- Marrakech, its colour and clamour;
- The Dramatic Landscapes of the High Atlas;
- Travel the Valley of a Thousand Kasbahs;
- Cross the Dades Valley and the Valley of the Roses;
- Stroll through the Towering Todra Gorge;
- Enter the Sahara at Merzouga & take Camel Ride in the Erg Chebbi Sand Sea;
- Saharan Sunset/Sunrise Experiences;
- Overnight in a Bedouin Camp;
- Ouarzazate, the Peaceful City;
- Explore Aït Benhaddou Kasbah;
- World Heritage Site
Starting and ending in Marrakech, the tour is broadly circular. First crossing the High Atlas at the Tizi-n-Tichka Pass, the travel route continues along The Valley of a Thousand Kasbahs, enters the stunning Todra Gorge and then heads to the Sahara at Merzouga.
In the Merzouga area, the sand sea of Erg Chebbi certainly brings a crisp and sharp reality to any mental image that you have of the Sahara. With its extensive rolling sand dunes, clusters of palm trees and many camels, you know you are somewhere very special.
Experiencing city life in Marrakech, with the Berbers of the High Atlas and amongst the Bedouin of the Sahara are contrasting cultures to be enjoyed. Each culture is fascinating in its own way; all are definitely most exotic.
Before returning to Marrakech, Aït Benhaddou Kasbah, a World heritage Site, is an excellent visit. This ancient fortified settlement is well preserved. Aït Benhaddou was once lay on the camel train route between the Sahara and Marrakech.
If you wish to see a lot and to experience great contrasts in many aspects of Morocco, then this tour should certainly satisfy.
Arrival into Marrakesh
Depending on your flight arrival time, you may have some informal free time to spend in the city before/after nightfall.
Marrakesh is an exciting, exotic city, full of colour and with non-stop activity. To spend some time in the centre of Marrakesh, in and around the medina and the old city walls, provides interest at every turn.
Options include Jemaa el Fna Square (a lively entertainment square), the Medina and its Souks, the Koutoubia Mosque (outside only), Medersa Ben Youssef (Koranic School), Saadian Tombs, Bahia Palace. All are easily reached on foot.
Overnight in Marrakech
Explore the 'Red City' of Marrakech
Marrakesh is sensational, in every sense of the word! Often called “the red city”, it is named for the natural red ochre pigment in the walls. Marrakesh is Morocco’s second largest city. No building in the city must exceed the height of the tallest palm tree nor the tallest mosque minaret tower.
There are many options for you to explore today including Jemaa el Fna Square, a lively entertainment square, the Medina and its Souks, an Apothecary visit, the Koutoubia Mosque, Ben Youssef Madrasa, a Koranic School, Saadian Tombs, and Bahia Palace. All of which are easily reached on foot.
Koutoubia Mosque is a place of Islamic worship, where you'll hear the calls to prayer that come from the minaret. Koutoubia Mosque is the largest mosque in Marrakesh. It has a large plaza with gardens and is floodlit at night. The minaret is particularly magnificent, its facade is undoubtedly one of the most photographed views taken in the city. There are gardens around it to stroll, but entry to the mosque itself is only possible for Muslims.
You can also visit the Ben Youssef Madrasa. Built in the 16th century, the Madrasa (also known as the Koranic School) was the home of Islamic students of the nearby mosque of Ben Youssef. The carved cedar, stucco plaster and tiling of the central courtyard are good to see as well as the old dorms and the prayer hall.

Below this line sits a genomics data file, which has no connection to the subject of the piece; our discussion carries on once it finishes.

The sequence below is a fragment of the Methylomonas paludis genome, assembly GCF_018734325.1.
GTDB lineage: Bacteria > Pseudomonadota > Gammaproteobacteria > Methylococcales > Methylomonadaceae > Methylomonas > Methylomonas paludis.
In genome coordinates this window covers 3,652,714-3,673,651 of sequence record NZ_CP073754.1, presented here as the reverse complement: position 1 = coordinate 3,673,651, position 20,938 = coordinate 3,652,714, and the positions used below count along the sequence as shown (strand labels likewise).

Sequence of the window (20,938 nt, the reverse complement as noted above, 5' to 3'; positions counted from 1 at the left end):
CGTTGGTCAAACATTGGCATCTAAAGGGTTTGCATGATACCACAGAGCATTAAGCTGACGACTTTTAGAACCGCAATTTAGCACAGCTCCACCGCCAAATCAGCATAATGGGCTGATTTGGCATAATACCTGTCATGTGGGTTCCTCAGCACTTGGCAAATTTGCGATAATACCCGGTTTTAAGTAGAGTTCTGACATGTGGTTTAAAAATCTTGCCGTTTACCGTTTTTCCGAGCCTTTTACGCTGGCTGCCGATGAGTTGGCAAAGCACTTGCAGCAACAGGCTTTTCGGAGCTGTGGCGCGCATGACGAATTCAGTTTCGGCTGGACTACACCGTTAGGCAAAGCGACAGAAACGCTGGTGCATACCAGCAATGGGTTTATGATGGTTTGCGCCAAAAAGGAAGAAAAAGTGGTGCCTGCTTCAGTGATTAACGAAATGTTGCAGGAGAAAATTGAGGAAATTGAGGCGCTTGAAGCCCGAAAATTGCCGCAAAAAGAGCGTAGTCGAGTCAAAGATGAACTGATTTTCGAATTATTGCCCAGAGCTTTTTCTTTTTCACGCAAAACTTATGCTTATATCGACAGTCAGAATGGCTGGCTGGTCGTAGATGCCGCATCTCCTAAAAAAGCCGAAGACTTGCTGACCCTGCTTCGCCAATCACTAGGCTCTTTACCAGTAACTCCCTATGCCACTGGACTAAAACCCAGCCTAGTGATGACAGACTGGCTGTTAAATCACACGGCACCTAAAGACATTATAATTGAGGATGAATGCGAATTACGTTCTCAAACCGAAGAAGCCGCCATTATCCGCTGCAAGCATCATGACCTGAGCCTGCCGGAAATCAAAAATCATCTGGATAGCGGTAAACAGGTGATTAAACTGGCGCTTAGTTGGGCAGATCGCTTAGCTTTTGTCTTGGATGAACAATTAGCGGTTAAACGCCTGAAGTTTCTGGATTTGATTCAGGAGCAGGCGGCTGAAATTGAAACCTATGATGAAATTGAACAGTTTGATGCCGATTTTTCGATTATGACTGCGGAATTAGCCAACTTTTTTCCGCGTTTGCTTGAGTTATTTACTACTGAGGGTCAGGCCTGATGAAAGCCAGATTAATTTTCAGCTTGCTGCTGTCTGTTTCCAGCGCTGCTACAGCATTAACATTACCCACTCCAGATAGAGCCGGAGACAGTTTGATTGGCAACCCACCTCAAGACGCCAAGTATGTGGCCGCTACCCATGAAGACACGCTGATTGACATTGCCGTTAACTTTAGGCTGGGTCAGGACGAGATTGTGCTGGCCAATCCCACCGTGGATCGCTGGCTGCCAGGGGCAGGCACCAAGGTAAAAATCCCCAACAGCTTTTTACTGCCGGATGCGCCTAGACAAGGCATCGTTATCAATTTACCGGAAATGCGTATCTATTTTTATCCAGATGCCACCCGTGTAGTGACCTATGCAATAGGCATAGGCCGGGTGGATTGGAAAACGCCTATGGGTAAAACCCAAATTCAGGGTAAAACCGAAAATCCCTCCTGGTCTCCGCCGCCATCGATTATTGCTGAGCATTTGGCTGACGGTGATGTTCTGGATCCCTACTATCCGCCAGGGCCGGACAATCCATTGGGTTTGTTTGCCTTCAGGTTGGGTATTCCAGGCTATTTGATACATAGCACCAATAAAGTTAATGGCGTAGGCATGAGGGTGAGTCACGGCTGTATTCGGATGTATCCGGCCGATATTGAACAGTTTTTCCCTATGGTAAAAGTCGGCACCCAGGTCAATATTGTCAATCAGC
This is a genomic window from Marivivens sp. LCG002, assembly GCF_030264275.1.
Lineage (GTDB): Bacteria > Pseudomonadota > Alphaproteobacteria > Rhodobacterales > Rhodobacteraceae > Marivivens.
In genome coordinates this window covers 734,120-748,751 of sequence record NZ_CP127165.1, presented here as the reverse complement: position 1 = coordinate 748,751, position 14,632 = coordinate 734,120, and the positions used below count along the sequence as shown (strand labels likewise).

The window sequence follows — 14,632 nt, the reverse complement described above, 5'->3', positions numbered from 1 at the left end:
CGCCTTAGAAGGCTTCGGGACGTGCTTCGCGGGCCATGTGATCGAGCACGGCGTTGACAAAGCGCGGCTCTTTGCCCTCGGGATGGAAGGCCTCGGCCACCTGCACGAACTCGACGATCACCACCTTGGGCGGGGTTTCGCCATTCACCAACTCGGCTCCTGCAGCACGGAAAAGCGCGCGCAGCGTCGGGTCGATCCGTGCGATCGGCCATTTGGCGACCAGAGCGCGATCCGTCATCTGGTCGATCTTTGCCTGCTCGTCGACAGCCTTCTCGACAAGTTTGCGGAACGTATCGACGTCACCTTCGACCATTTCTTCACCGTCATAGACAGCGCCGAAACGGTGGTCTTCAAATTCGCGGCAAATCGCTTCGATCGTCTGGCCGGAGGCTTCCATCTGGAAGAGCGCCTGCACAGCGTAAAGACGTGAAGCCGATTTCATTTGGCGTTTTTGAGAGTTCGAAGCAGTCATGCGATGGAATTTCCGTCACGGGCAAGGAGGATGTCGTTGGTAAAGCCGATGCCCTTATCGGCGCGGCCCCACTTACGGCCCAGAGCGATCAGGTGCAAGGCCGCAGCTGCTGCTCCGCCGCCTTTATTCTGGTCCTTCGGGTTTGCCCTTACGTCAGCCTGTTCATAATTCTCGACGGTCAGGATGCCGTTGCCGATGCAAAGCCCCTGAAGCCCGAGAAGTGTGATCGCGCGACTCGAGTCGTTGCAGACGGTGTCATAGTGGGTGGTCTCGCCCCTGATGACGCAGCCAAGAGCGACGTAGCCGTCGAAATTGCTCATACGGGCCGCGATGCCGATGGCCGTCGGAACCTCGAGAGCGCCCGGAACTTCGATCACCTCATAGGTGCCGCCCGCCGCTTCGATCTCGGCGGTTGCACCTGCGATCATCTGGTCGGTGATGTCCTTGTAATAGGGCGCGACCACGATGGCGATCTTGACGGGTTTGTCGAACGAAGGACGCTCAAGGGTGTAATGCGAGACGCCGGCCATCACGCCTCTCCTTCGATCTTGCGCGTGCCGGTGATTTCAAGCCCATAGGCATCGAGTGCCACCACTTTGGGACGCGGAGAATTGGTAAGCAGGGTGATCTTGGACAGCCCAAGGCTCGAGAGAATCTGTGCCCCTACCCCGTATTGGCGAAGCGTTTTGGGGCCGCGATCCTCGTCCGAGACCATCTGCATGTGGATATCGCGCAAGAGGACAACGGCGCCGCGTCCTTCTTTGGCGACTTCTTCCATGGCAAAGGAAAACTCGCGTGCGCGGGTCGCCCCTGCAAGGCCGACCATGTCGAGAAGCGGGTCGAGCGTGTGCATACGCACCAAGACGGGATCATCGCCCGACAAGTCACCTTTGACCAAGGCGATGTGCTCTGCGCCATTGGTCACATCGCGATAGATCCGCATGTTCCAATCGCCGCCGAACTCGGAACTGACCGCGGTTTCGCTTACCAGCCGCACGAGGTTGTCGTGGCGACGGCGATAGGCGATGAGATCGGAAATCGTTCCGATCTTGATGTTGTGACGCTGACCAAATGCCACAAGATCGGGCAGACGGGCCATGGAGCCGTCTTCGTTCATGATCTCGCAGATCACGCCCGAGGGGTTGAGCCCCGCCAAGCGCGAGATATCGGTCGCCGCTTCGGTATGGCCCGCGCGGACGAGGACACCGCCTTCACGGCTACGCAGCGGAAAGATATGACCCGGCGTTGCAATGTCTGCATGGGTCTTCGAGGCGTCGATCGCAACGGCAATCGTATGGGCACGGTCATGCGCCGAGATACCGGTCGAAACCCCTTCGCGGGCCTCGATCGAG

To spend some time in the centre of Marrakesh, in and around the Old Medina, a World Heritage Site, and inside the old city walls, provides something interesting at every turn. It is here that cultural contrasts are most evident, each one providing a great visual and mental feast. By day and by evening, this is an exciting place to be.
The Jemaa el-Fna square is a lively, colourful and bustling public area with music, snake charmers, henna painters, hawkers and sellers. The souks offer a glamorous and colourful maze of narrow alleyways. It is a place to try to seek out bargains and to haggle for best prices - it is quite a skill!
The Majorelle Gardens are an oasis of calm and tranquillity amongst lush plants in a garden developed by Yves St Laurent. Originally established in the 1920s, Jardin Majorelle was created by French painter Jacques Majorelle and is fantastically coloured, just like a painting. It is filled with marble pools, raised pathways, banana trees, groves of bamboo, coconut palms and bougainvillaeas. It is a fine place to relax amongst the greenery and visit yellow and blue pots and water features.
Alternatively/additionally, you may wish to visit the Secret Garden, a recently renovated walled garden that is rather special and has been referred to as a "Paradise Garden".
You may also want to watch the sun go down behind Koutoubia Mosque from the vantage of a roof terrace cafe, above Jemaa el Fna, perhaps sipping a mint tea.
After such a lively day, perhaps a massage and spa experience to relax and soothe might be tried (not included); this can readily be arranged for you.
Marrakech > High Atlas > Ouarzazate > Boumalne Dades
Berber life is fascinating; on the upper slopes sheep and goats graze whilst, near the valley floors, the terraced fields show lush green as the river water irrigates the grains, vegetables, fruits and nuts.
Taddert is en route, an ideal stop for refreshment. An Argan Oil Co-operative can be visited here (an example of rural development to help ladies gain income). Here you can really begin to appreciate how a life is wrested from a harsh environment.
Near the top of the Tizi-n-Tichka Pass (2,260m), the watershed of the High Atlas, there are great panoramic views over the mountains, their peaks and valleys, as well as the snaking N9 road road recently travelled.
Descending the south facing slopes of the High Atlas there is much to still fascinate in the local activities seen. The climate becomes noticeably drier as you approach Ouarzazate.
On arrival in to Ouarzazate, the “Peaceful City” there is the option to visit Taourirt Kasbah.
Departing Ouarzazate, heading eastwards, there is the very important reservoir of El Mansour. It provides water for domestic use, for farming and to generate hydro-electricity. In the very near vicinity is a major solar power plant development.
Your journey then travels along the Valley of a Thousand Kasbahs, a Kasbah being a fortified “fort” where chiefs and landowners once lived. Many kasbahs are now in disrepair (having been made of pisé mud).
Between the small towns of this area you can see various farming activities, many still using traditional methods. Nomads to are often encountered, herding their sheep, goats and camels; you may see some tents too, the herders’ homes when they are away from their village.